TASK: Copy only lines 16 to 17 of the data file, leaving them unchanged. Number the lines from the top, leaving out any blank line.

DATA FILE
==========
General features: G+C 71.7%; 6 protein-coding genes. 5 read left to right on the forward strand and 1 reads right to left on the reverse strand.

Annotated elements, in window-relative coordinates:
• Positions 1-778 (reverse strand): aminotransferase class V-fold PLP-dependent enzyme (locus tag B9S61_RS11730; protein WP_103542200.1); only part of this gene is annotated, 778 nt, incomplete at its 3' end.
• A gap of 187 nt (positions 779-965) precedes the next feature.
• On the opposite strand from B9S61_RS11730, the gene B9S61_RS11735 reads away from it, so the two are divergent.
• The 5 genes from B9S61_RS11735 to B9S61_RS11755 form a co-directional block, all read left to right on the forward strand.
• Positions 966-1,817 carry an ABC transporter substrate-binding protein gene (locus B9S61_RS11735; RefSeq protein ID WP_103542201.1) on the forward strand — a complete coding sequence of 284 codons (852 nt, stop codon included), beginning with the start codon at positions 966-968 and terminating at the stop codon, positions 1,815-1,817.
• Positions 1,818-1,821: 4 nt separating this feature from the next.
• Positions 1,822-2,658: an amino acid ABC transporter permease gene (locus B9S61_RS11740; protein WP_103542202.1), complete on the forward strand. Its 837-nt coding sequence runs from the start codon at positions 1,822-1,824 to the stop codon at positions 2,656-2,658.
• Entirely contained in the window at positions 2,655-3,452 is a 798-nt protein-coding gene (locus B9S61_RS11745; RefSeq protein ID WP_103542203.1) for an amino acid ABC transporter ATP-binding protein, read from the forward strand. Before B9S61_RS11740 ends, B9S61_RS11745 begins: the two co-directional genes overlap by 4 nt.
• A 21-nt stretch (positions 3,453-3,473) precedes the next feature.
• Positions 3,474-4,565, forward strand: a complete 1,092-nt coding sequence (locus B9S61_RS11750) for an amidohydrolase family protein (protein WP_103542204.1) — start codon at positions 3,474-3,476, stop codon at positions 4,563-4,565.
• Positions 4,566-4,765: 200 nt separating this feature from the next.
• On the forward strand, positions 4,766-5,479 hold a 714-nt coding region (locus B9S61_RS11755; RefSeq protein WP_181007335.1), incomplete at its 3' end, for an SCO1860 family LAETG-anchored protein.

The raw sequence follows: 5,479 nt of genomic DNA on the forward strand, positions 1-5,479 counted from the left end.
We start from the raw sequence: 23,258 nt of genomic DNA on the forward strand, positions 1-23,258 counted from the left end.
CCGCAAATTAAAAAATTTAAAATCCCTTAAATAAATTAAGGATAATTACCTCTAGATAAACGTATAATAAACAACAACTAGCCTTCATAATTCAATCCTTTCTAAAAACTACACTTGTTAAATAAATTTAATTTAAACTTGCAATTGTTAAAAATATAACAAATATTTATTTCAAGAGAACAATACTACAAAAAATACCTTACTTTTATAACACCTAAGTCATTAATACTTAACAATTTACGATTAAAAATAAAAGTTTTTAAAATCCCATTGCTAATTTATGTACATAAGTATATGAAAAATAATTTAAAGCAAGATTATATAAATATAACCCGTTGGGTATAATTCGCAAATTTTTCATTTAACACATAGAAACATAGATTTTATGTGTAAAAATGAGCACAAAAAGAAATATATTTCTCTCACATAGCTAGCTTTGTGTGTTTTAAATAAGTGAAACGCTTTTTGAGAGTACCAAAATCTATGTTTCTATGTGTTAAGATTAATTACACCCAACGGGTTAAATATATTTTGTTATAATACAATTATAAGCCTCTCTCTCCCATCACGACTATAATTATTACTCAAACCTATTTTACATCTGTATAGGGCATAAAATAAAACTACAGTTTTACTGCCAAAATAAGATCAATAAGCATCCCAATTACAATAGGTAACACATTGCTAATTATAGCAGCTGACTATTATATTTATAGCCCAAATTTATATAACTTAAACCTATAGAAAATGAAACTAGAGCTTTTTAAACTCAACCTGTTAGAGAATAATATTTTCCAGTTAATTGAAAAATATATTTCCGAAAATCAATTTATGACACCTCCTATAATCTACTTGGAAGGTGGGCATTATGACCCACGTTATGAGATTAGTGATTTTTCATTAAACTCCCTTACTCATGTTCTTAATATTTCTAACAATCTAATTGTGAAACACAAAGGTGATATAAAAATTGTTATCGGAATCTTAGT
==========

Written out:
We start from the raw sequence: 23,258 nt of genomic DNA on the forward strand, positions 1-23,258 counted from the left end.
CCGCAAATTAAAAAATTTAAAATCCCTTAAATAAATTAAGGATAATTACCTCTAGATAAACGTATAATAAACAACAACTAGCCTTCATAATTCAATCCTTTCTAAAAACTACACTTGTTAAATAAATTTAATTTAAACTTGCAATTGTTAAAAATATAACAAATATTTATTTCAAGAGAACAATACTACAAAAAATACCTTACTTTTATAACACCTAAGTCATTAATACTTAACAATTTACGATTAAAAATAAAAGTTTTTAAAATCCCATTGCTAATTTATGTACATAAGTATATGAAAAATAATTTAAAGCAAGATTATATAAATATAACCCGTTGGGTATAATTCGCAAATTTTTCATTTAACACATAGAAACATAGATTTTATGTGTAAAAATGAGCACAAAAAGAAATATATTTCTCTCACATAGCTAGCTTTGTGTGTTTTAAATAAGTGAAACGCTTTTTGAGAGTACCAAAATCTATGTTTCTATGTGTTAAGATTAATTACACCCAACGGGTTAAATATATTTTGTTATAATACAATTATAAGCCTCTCTCTCCCATCACGACTATAATTATTACTCAAACCTATTTTACATCTGTATAGGGCATAAAATAAAACTACAGTTTTACTGCCAAAATAAGATCAATAAGCATCCCAATTACAATAGGTAACACATTGCTAATTATAGCAGCTGACTATTATATTTATAGCCCAAATTTATATAACTTAAACCTATAGAAAATGAAACTAGAGCTTTTTAAACTCAACCTGTTAGAGAATAATATTTTCCAGTTAATTGAAAAATATATTTCCGAAAATCAATTTATGACACCTCCTATAATCTACTTGGAAGGTGGGCATTATGACCCACGTTATGAGATTAGTGATTTTTCATTAAACTCCCTTACTCATGTTCTTAATATTTCTAACAATCTAATTGTGAAACACAAAGGTGATATAAAAATTGTTATCGGAATCTTAGT